QUINN Insurance has finally bowed to the Financial Regulator’s demand to have its insurance arm, which employs 2,800 people, placed into permanent administration in a move heralded as a fresh start in Irish corporate governance.
A hastily arranged High Court sitting in Dublin was told the Quinn Group would permit the firm to be run by two outside managers, with the aim of protecting jobs and putting it back on a sure footing.
Industry representatives welcomed the move and the fact that the regulator had finally been able to assert his authority in the case of the troubled company.
President of the Irish Brokers’ Association Paul Carty said the fact that the company had finally accepted the “inevitability of administration” was welcome.
The move piles further pressure on group founder Sean Quinn and his family, who are facing a €4 billion mountain of debt, of which €2.8bn is owed to the state- owned Anglo Irish Bank.
In the past week Anglo has been trying to do a deal to acquire control of the entire Quinn empire with a cash injection of €700m, a deal which now looks highly unlikely.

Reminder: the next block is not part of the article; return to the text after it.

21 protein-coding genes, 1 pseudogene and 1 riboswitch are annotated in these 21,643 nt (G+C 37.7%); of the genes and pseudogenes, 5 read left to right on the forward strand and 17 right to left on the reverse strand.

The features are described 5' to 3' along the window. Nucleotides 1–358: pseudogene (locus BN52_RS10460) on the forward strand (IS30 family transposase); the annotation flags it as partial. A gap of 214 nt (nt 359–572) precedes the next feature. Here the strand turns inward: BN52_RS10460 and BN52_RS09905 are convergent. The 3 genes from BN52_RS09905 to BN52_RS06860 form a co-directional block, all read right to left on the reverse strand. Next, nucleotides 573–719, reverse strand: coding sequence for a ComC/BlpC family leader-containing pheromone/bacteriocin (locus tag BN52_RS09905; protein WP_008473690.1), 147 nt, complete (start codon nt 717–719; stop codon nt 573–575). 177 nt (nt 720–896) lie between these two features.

The regulator, Matthew Elderfield, last night said the High Court’s decision to confirm the appointment of two full-time administrators was “in the best interests of policyholders”.
Chairman of Quinn Insurance Jim Quigley said: “This decision has been taken after very careful consideration.
“Given what has happened, it is in the best interests of the company, our employees and policyholders that we work closely with the administrators and the Financial Regulator to get the situation resolved as quickly as possible.”
Kevin Lunney, operations director of the group, said he expected the administrators to act “in the best interest of all concerned”.
Quinn employees also welcomed the move as being in the best interests of all involved.
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